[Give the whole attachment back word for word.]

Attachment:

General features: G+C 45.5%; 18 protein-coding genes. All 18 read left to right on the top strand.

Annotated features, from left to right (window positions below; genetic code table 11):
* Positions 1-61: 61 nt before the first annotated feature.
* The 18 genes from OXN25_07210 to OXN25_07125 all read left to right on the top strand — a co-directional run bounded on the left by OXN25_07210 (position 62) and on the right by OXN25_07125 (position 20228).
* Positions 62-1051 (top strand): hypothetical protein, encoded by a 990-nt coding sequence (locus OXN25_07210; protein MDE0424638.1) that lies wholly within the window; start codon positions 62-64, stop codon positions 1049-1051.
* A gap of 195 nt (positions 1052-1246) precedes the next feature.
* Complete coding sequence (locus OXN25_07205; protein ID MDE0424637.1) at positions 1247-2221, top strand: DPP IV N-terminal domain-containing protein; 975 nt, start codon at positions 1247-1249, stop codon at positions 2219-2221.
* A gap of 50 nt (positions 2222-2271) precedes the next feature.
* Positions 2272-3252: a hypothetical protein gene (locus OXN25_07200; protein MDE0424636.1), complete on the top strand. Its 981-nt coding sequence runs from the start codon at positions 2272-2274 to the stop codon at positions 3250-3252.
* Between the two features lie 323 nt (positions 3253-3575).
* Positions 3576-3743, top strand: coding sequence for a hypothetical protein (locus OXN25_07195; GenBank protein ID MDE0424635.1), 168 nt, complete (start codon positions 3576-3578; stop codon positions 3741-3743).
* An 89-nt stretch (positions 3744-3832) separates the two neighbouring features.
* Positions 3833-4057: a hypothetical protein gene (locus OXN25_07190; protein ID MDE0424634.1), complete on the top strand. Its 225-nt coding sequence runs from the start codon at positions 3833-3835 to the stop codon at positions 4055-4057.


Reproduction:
General features: G+C 45.5%; 18 protein-coding genes. All 18 read left to right on the top strand.

Annotated features, from left to right (window positions below; genetic code table 11):
* Positions 1-61: 61 nt before the first annotated feature.
* The 18 genes from OXN25_07210 to OXN25_07125 all read left to right on the top strand — a co-directional run bounded on the left by OXN25_07210 (position 62) and on the right by OXN25_07125 (position 20228).
* Positions 62-1051 (top strand): hypothetical protein, encoded by a 990-nt coding sequence (locus OXN25_07210; protein MDE0424638.1) that lies wholly within the window; start codon positions 62-64, stop codon positions 1049-1051.
* A gap of 195 nt (positions 1052-1246) precedes the next feature.
* Complete coding sequence (locus OXN25_07205; protein ID MDE0424637.1) at positions 1247-2221, top strand: DPP IV N-terminal domain-containing protein; 975 nt, start codon at positions 1247-1249, stop codon at positions 2219-2221.
* A gap of 50 nt (positions 2222-2271) precedes the next feature.
* Positions 2272-3252: a hypothetical protein gene (locus OXN25_07200; protein MDE0424636.1), complete on the top strand. Its 981-nt coding sequence runs from the start codon at positions 2272-2274 to the stop codon at positions 3250-3252.
* Between the two features lie 323 nt (positions 3253-3575).
* Positions 3576-3743, top strand: coding sequence for a hypothetical protein (locus OXN25_07195; GenBank protein ID MDE0424635.1), 168 nt, complete (start codon positions 3576-3578; stop codon positions 3741-3743).
* An 89-nt stretch (positions 3744-3832) separates the two neighbouring features.
* Positions 3833-4057: a hypothetical protein gene (locus OXN25_07190; protein ID MDE0424634.1), complete on the top strand. Its 225-nt coding sequence runs from the start codon at positions 3833-3835 to the stop codon at positions 4055-4057.